Auto Insurance Is Up Way More Than Inflation

Rates rose almost 15% year-on-year
By Rob Quinn,  Newser Staff
Posted Feb 15, 2023 2:56 PM CST
Auto Insurance Is Up Way More Than Inflation
Drivers in states with busier roads tend to pay a lot more in premiums.   (Getty Images/alexandragl1)

With rates surging far ahead of the overall inflation rate, car insurance is eating up a bigger slice of Americans' incomes, and it's not clear if the trend is going to turn around any time soon. According to the latest report from, the average annual cost of auto insurance has hit $2,014, up $240 year-over-year. That's a rise of almost 15%, compared to the 6.4% inflation rate recorded last month, CBS News reports. More:

  • says the average percent of income spent on auto insurance is now 2.93%, but there are big regional variations. In New York state, an average of around 5% of income is spent on car insurance. At the other end of the scale, the figure for drivers in Maine is just over 1%. States with the lowest rates tend to have the fewest drivers on the road.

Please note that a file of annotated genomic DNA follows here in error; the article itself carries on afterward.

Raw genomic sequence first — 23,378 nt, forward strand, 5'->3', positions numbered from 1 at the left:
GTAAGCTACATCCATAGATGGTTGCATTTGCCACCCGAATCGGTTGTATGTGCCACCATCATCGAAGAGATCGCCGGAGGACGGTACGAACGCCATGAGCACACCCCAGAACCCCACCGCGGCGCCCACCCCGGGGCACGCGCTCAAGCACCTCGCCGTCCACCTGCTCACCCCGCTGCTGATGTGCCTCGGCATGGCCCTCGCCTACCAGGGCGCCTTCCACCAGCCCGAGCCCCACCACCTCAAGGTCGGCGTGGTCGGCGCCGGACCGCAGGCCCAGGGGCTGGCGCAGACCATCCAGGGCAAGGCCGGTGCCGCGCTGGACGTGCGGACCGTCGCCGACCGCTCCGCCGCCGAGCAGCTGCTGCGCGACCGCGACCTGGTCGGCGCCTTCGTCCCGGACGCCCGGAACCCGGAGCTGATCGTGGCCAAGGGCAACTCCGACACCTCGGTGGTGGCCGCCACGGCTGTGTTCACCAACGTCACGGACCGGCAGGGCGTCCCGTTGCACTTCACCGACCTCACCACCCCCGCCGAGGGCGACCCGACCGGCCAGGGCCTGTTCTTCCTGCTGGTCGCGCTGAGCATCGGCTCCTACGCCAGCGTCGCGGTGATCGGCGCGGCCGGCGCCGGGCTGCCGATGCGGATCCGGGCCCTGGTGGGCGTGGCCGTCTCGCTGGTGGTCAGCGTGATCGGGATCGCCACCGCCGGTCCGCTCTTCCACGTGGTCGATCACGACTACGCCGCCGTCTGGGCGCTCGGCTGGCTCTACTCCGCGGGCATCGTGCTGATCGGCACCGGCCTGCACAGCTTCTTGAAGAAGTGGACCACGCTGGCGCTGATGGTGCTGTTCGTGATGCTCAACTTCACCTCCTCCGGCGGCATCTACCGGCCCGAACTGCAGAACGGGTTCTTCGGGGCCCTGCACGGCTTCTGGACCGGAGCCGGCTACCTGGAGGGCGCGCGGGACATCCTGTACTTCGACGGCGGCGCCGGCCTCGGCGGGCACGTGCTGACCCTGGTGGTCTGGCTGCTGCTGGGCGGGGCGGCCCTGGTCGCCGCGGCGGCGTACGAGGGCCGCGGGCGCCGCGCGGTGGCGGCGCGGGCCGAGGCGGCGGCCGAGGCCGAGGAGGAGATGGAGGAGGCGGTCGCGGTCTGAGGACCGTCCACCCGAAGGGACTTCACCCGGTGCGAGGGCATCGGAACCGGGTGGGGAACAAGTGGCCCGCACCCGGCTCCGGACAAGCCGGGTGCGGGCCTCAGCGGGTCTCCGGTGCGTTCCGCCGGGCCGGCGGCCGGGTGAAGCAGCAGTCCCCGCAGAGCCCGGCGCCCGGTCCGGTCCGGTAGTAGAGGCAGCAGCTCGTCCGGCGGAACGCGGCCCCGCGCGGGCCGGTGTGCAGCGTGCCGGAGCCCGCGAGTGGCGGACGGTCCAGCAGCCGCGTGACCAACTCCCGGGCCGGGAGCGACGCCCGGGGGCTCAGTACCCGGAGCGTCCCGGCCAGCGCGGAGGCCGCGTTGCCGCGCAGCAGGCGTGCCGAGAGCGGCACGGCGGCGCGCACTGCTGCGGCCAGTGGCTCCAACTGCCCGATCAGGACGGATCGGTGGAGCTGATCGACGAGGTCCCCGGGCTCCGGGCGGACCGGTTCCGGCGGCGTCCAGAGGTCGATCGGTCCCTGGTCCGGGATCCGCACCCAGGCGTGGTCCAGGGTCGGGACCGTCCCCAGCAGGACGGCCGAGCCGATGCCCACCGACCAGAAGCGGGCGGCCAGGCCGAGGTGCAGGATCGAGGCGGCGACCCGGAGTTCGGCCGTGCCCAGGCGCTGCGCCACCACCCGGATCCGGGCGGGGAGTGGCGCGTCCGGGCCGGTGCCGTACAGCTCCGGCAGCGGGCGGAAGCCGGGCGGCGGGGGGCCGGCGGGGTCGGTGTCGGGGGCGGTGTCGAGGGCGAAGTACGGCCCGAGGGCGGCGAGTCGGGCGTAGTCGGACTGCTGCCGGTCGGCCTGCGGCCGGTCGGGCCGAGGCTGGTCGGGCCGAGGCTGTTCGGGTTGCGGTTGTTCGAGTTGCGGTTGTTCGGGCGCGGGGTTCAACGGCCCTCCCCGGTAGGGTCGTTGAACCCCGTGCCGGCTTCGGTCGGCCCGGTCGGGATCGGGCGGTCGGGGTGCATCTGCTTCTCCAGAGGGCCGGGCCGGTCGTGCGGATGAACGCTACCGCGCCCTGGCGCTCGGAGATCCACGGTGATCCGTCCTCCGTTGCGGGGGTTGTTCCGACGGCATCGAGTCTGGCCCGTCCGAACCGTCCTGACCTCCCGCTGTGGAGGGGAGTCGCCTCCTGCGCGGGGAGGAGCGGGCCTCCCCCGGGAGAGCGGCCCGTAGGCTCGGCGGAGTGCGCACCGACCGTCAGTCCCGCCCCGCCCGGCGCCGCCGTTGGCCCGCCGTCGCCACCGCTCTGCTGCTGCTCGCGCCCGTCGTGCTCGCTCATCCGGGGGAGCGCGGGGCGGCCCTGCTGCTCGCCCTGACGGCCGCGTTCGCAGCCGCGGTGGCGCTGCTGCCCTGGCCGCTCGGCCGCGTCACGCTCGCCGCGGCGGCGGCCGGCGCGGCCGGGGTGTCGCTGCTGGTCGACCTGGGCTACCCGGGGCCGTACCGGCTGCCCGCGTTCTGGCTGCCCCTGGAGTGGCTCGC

• Florida saw the biggest rise in premiums, up almost $480 to an average of $3,200. "There's a lot of residents in Florida and the population is growing," says report author Cate Deventer. "Then we also see a lot of tourists, which then of course add to those busy roadways and that makes it even more likely that an accident is going to happen."
  • Experts say car insurance rates are expected to keep rising this year as the cost of parts, labor, and medical care keeps rising, USA Today reports. Claims are also becoming more expensive because more of them are tied up in court, raising expenses significantly.
  • CNBC reports that there are numerous ways to reduce premiums, including seeking discounts, improving your credit score, and letting your insurer know if your mileage has markedly reduced.
  • In Florida, lawmakers are trying to get premiums down with the bills introduced by Republicans seeking to eliminate no-fault auto insurance and PIP protection, NBC2 reports. A similar move, however, was vetoed by Gov. Ron DeSantis in 2021.
(Read more auto insurance stories.)

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